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Ransomware: No Joke

Have you ever been intensely working on a project or just surfing the net and a little box pops up? If you are like me, first comes panic, then the question; am I going to lose all my documents and photos?

These pop-ups can advise of a security breach, or a need to update software. Or in the worst-case scenario, they’ll warn your files have been locked or confiscated and you must pay a ransom to get them back. I can attest to the fact that ransomware is no joke.

I was hit a couple of years back with ransomware: all my files were encrypted, and I lost everything. It was the absolute worst. I took my computer to a technician who said it would take a three-step process to retrieve each file; with 800 files the task seemed almost impossible.

The Better Business Bureau Scam Tracker received more than 7,000 reports in the past two years from people claiming a company posting as a computer repair or security service contacted them to fix problems with their computer.

Microsoft – whose corporate name is often used by thieves to dupe consumers – reports receiving 12,000 complaints worldwide every month. While the ages of potential and actual victims vary, Microsoft says millennials are most likely to continue with a fraudulent tech support offer, while older consumers are more likely to file complaints.

Luckily, if you realize a tech support scam is targeting you, a simple reboot of your computer usually eliminates the warning screens and gets you back to business. Some of the ways scammers target potential victims include:

Warning screens. Nearly half of tech support scams begin when an alert message appears on the computer screen saying it’s detected a problem. There will be a number you can call for help. Never call a number that just appears on your computer.

Cold calls. Another popular way for thieves to get in touch with victims is through cold calls. The caller claims to be from Comcast, Norton, Dell, or another tech company and says servers have detected signs the consumer’s computer has a security problem. Never give a cold caller any financial information and never let a cold caller have access to your computer.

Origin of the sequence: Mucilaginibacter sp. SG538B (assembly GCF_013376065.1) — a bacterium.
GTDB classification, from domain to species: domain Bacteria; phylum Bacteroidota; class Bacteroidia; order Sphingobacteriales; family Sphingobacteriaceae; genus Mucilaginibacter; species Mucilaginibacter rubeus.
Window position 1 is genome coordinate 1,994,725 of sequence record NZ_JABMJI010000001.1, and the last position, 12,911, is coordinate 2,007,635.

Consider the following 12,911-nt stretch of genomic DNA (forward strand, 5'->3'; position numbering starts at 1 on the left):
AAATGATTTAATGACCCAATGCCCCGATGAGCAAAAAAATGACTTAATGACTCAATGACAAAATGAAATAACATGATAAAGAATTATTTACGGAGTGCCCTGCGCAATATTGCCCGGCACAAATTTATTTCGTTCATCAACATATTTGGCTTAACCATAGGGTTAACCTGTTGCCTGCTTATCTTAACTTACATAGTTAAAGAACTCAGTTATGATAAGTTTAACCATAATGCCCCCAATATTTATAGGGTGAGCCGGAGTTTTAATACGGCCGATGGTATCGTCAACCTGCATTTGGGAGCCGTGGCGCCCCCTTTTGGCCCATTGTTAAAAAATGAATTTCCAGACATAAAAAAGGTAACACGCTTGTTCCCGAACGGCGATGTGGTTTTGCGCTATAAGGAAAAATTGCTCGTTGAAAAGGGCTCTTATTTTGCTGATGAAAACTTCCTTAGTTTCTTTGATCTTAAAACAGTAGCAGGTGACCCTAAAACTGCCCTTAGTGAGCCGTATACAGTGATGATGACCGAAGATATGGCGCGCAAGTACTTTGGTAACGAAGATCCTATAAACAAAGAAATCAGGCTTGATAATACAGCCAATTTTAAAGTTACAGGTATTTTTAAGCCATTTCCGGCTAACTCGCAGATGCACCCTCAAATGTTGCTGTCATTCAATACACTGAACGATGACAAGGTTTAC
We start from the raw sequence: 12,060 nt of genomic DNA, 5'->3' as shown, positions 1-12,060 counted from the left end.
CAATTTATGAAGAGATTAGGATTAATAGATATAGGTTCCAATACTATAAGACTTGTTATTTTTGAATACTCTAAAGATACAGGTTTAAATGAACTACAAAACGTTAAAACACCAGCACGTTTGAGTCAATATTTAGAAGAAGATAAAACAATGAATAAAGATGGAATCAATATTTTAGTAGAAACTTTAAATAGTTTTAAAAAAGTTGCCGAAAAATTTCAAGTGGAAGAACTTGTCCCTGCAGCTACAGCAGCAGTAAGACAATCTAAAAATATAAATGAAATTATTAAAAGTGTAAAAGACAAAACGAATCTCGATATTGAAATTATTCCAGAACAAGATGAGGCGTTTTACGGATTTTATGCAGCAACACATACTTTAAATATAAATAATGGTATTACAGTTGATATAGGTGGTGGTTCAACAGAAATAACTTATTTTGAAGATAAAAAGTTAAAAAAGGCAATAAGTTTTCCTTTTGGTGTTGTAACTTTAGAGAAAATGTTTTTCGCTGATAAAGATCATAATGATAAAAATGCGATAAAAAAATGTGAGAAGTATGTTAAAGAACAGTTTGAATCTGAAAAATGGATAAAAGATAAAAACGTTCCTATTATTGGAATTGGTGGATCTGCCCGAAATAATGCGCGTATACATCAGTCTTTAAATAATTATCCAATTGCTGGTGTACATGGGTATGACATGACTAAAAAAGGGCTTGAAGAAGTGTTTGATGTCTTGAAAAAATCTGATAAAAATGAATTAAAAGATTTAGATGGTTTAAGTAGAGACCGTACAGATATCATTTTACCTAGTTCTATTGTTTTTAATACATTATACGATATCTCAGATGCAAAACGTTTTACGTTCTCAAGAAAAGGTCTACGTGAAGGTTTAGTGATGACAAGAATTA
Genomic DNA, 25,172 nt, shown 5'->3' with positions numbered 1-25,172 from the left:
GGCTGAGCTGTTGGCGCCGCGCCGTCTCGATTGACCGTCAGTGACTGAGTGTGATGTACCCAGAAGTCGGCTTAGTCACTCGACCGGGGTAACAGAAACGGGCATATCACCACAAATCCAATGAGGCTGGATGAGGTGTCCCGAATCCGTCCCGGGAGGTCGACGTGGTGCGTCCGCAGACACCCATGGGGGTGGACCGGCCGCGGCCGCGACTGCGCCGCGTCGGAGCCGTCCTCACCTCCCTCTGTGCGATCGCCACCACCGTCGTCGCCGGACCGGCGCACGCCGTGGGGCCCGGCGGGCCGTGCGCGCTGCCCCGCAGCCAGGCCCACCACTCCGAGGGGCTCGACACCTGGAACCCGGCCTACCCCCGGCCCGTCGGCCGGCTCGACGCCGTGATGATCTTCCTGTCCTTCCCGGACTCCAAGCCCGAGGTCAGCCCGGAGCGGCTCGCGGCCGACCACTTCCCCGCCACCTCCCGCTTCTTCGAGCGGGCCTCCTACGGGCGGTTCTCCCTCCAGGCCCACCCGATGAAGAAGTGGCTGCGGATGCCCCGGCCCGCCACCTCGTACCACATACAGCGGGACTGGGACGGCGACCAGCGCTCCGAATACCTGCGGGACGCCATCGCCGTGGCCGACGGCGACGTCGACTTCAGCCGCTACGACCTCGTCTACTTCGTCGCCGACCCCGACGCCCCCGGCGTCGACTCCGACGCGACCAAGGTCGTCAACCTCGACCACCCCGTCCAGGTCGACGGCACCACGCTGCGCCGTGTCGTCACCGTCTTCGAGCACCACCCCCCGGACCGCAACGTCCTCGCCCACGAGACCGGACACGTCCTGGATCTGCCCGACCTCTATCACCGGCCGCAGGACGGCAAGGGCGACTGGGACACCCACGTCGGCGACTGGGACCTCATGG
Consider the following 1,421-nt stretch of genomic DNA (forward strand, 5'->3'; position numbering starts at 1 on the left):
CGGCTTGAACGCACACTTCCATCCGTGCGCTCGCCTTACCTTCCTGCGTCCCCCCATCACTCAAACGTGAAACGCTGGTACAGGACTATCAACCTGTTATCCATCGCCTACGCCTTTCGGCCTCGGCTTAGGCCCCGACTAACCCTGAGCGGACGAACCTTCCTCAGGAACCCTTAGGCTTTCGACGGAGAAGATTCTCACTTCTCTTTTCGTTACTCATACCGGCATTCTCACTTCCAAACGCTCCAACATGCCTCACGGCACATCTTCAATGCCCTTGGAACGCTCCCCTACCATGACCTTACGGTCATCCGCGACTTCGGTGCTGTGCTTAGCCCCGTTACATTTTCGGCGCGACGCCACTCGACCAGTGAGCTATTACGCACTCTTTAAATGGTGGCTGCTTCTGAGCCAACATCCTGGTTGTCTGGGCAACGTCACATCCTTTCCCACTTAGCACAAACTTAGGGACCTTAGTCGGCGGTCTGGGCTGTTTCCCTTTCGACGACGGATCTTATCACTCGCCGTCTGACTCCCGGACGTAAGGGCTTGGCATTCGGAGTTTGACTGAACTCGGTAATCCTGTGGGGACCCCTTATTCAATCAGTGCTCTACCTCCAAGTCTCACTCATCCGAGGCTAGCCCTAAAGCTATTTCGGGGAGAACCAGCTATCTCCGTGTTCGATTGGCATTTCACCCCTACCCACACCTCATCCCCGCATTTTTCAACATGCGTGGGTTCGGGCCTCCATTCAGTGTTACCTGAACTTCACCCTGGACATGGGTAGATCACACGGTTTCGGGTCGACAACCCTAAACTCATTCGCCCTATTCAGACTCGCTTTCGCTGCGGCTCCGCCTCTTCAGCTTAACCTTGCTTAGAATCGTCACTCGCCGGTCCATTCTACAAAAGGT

Sponsored links. When using a search engine to look for tech support, be wary of the sponsored ads at the top of the list. Microsoft warns many of these links go directly to businesses set up to scam consumers.

Emails. Microsoft recently reported scammers now use email to reach potential victims. A link in the email takes the consumer to a website the scammers operate that launches a pop-up with the fake warning and phone number.

What should you do if you realize you are the victim of a tech support scam? First, contact your bank immediately and put fraud alerts on your accounts. Then take your computer to a trusted local business to check for malware. Also, remove any software that has authorized remote access to your computer. Then change the passwords for online access to financial institutions and other sensitive sites that could have been compromised. Finally, help your neighbors out by sharing your experience on BBB Scam Tracker, bbb.org/scamtracker.

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Written by Jeremy Johnson

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